Seminole Tribe And Federal Government File Final Briefs In Florida Sports Betting Appeal

Written By Steve Schult on November 17, 2022
Final Florida sports betting appeal briefs

The paperwork portion of the Florida sports betting lawsuit is complete. The Department of the Interior and the Seminole Tribe of Florida both filed their final reply briefs with the D.C. Court of Appeals Monday.

The Seminole Tribe argued that they should be included in the lawsuit. The federal government tried to rebut claims made by West Flagler Associates in previous filings.

The DOI and the Seminoles want to overturn last November’s U.S. District Court ruling. Last year, Judge Dabney Friedrich ruled that the 2021 Florida gaming compact violated the Indian Gaming Regulatory Act. As a result, she shuttered the briefly launched Florida sports betting market.

Seminole Tribe says they are indispensable to the suit

The only reason the Seminole Tribe is even involved in the appeal is that they aren’t technically involved. But they want to be.

When West Flagler filed lawsuits last year over the ‘hub-and-spoke’ sports betting model, they listed DOI Secretary Deb Haaland as the defendant. Not the Seminole Tribe.

In August 2021, Haaland approved the compact through inaction.  Therefore, West Flagler listed her as the defendant and argued she should’ve vetoed the compact.

The tribe filed a motion for limited intervention, but Friedrich denied their request. If the Seminoles are considered an indispensable party, they can file a motion to dismiss the entire case based on their sovereign status. It’s likely a judge would grant the dismissal.

Sovereign immunity reigns supreme according to Seminoles

In their brief, the Seminole Tribe said the district court “committed a fundamental legal error when it misstated and failed to apply the rule in Kickapoo Tribe of Indians v. Babbitt.

The case set the precedent that sovereign immunity is the most important factor when weighing the four Rule 19(b) factors of required joinder of parties. Additionally, the Seminoles claim that the DOI and West Flagler ignored this part of their request.

Despite having the same goals as the tribe, the DOI argued against Seminole Tribe intervention in a previous filing.

The tribe also claimed that West Flagler created a straw-man argument in their reply brief. The tribe says they never sought a rule to make all compacts unreviewable. They just wanted to be involved in the current case.

They reaffirmed that they are an indispensable party because of their involvement in the compact. According to the Seminole brief, the district court even agreed that they were a required party.

Lastly, they claimed that the DOI did not do a sufficient job in representing tribal interests. The Seminoles argued that the DOI didn’t move for dismissal as they did in other similar cases.

Feds take aim at West Flagler

The DOI used its brief to focus on West Flagler’s rebuttal and the error of the district court ruling. They did not address the Seminole Tribe’s desire to be involved.

The federal government doubled down on its somewhat confusing two-part argument:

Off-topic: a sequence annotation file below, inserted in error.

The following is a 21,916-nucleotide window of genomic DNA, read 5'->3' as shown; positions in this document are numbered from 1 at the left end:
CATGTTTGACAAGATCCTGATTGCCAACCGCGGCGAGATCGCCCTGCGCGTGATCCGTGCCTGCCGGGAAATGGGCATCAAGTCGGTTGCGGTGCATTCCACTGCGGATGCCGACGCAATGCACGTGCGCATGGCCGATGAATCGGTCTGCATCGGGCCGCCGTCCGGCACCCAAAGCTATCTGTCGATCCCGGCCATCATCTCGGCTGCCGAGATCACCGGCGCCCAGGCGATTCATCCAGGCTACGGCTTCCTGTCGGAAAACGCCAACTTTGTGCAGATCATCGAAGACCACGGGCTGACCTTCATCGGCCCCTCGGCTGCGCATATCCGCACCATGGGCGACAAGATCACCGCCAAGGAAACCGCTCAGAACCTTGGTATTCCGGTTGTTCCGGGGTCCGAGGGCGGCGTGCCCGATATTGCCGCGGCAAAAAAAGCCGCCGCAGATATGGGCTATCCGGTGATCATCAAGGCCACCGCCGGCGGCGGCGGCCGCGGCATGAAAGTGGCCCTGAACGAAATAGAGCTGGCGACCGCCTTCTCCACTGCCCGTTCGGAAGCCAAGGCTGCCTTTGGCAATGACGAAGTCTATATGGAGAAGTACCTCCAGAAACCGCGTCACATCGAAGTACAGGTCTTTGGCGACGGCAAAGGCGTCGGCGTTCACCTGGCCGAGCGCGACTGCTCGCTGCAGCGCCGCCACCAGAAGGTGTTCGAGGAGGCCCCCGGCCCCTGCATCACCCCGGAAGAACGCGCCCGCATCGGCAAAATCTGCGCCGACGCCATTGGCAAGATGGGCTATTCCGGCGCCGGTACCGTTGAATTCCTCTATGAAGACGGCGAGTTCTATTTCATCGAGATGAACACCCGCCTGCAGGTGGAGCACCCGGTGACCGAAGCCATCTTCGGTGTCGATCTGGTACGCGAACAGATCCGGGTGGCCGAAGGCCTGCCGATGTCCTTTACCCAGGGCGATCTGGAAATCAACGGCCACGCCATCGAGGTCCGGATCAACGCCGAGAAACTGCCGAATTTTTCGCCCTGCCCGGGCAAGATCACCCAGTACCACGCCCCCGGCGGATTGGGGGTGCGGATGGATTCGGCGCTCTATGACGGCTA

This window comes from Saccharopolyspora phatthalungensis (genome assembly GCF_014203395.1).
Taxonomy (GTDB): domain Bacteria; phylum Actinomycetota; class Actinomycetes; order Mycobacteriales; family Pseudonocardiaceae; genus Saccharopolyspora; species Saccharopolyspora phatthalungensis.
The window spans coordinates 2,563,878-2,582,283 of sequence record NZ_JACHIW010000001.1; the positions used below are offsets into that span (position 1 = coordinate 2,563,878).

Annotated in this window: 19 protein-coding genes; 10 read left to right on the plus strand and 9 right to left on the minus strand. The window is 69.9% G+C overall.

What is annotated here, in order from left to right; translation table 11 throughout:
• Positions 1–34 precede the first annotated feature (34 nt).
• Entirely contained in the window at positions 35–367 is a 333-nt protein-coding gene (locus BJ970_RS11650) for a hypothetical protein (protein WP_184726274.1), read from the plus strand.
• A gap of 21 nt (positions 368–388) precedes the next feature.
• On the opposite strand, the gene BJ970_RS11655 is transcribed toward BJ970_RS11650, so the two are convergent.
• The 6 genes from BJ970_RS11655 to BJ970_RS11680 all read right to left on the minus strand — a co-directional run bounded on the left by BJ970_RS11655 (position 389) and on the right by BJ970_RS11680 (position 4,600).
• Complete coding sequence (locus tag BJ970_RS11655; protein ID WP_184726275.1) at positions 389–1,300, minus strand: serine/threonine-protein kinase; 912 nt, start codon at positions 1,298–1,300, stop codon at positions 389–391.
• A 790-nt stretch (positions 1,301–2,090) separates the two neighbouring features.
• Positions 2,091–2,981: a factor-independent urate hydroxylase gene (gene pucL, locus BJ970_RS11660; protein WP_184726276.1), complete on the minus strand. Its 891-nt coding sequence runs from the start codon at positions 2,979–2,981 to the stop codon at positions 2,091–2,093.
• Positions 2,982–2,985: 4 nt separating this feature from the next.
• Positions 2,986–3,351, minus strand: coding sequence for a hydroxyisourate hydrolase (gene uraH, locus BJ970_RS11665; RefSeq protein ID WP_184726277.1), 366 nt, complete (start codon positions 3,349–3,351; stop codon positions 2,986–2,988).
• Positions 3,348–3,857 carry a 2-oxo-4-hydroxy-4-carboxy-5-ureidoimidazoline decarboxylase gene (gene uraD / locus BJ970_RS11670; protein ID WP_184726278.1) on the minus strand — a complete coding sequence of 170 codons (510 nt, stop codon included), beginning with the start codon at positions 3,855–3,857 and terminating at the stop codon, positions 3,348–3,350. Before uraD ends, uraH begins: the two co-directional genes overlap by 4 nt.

1. The IGRA allows compacts to address gaming outside of tribal lands
  2. Therefore, Secretary Haaland was not required to disapprove the compact

This is a counterargument to West Flagler’s claim that IGRA “does not permit a compact to memorialize any agreements between a state and tribe regarding gaming outside Indian lands.”

The DOI cited Michigan v. Bay Mills Indian Community as precedent for the compact to contain gaming outside Indian land.

DOI says district court made a mistake

Aside from arguing against West Flagler, the DOI reaffirmed that Friedrich erred in her initial ruling.

The feds claim the district court misinterpreted verbiage in the compact. According to the brief, the feds argue Friedrich saw language in the compact that “deem” wagers placed outside Indian land as an attempt by the tribe and state to say that IGRA authorized these wagers.

Instead, they argue Friedrich should interpret that segment as those wagers are authorized by state law. They then cite West Flagler’s concession that the state constitution doesn’t prohibit the expansion of gaming outside tribal land.

One final shot at West Flagler

The feds wrap up their filing by contending there was no alternate basis for Friedrich’s ruling. This is a direct attempt to discredit part of West Flagler’s argument in a prior brief.

West Flagler argued the district court’s judgment could be upheld based on arguments the court didn’t hear. But the DOI contends this is false and rebutted the three arguments used by West Flagler.

First, the DOI argues that the Wire Act doesn’t apply to this case. West Flagler tried to invoke the Wire Act as an alternate means for Friedrich to disapprove the compact.

Secondly, the feds argue West Flagler failed to establish an argument that required Secretary Haaland to disapprove the compact.

Lastly, the DOI says there was no fifth amendment violation.

The DOI, the Seminole Tribe and West Flagler will all be in the same courtroom on Dec. 14 for oral arguments.

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Steve Schult

As Managing Editor of PlayFL, Steve will stay on top of all things related to the Florida gaming industry. He is also a veteran of the gambling world. The native New Yorker started covering high-stakes tournaments in 2009 for some of poker's most prominent media outlets before adding the broader U.S. gaming market to his beat in 2018.

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